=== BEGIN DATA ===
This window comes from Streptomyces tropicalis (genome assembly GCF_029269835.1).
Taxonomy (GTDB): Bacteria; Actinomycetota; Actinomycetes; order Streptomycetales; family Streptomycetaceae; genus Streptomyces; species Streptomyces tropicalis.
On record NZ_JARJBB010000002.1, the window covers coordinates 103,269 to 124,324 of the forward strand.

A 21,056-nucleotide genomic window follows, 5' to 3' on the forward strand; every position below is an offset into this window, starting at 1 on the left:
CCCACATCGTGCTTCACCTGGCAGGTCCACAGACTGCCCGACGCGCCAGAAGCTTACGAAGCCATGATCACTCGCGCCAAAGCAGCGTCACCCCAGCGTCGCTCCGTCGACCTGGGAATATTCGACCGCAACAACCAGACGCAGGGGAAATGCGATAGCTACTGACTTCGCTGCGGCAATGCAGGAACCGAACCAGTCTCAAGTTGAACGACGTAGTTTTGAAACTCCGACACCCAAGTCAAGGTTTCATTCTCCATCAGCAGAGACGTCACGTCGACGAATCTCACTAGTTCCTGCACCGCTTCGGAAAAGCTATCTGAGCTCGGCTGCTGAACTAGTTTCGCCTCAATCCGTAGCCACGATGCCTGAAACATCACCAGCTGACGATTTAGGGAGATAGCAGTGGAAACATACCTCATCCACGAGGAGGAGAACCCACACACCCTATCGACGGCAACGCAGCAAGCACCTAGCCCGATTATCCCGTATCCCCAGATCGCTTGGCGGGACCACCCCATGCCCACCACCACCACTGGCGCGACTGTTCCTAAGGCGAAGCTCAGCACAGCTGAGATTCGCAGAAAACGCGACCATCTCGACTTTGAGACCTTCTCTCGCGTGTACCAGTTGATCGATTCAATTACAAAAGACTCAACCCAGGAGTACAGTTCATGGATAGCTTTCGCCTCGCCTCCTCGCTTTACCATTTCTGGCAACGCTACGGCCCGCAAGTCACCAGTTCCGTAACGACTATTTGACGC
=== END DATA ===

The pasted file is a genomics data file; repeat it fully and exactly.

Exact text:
This window comes from Streptomyces tropicalis (genome assembly GCF_029269835.1).
Taxonomy (GTDB): Bacteria; Actinomycetota; Actinomycetes; order Streptomycetales; family Streptomycetaceae; genus Streptomyces; species Streptomyces tropicalis.
On record NZ_JARJBB010000002.1, the window covers coordinates 103,269 to 124,324 of the forward strand.

A 21,056-nucleotide genomic window follows, 5' to 3' on the forward strand; every position below is an offset into this window, starting at 1 on the left:
CCCACATCGTGCTTCACCTGGCAGGTCCACAGACTGCCCGACGCGCCAGAAGCTTACGAAGCCATGATCACTCGCGCCAAAGCAGCGTCACCCCAGCGTCGCTCCGTCGACCTGGGAATATTCGACCGCAACAACCAGACGCAGGGGAAATGCGATAGCTACTGACTTCGCTGCGGCAATGCAGGAACCGAACCAGTCTCAAGTTGAACGACGTAGTTTTGAAACTCCGACACCCAAGTCAAGGTTTCATTCTCCATCAGCAGAGACGTCACGTCGACGAATCTCACTAGTTCCTGCACCGCTTCGGAAAAGCTATCTGAGCTCGGCTGCTGAACTAGTTTCGCCTCAATCCGTAGCCACGATGCCTGAAACATCACCAGCTGACGATTTAGGGAGATAGCAGTGGAAACATACCTCATCCACGAGGAGGAGAACCCACACACCCTATCGACGGCAACGCAGCAAGCACCTAGCCCGATTATCCCGTATCCCCAGATCGCTTGGCGGGACCACCCCATGCCCACCACCACCACTGGCGCGACTGTTCCTAAGGCGAAGCTCAGCACAGCTGAGATTCGCAGAAAACGCGACCATCTCGACTTTGAGACCTTCTCTCGCGTGTACCAGTTGATCGATTCAATTACAAAAGACTCAACCCAGGAGTACAGTTCATGGATAGCTTTCGCCTCGCCTCCTCGCTTTACCATTTCTGGCAACGCTACGGCCCGCAAGTCACCAGTTCCGTAACGACTATTTGACGC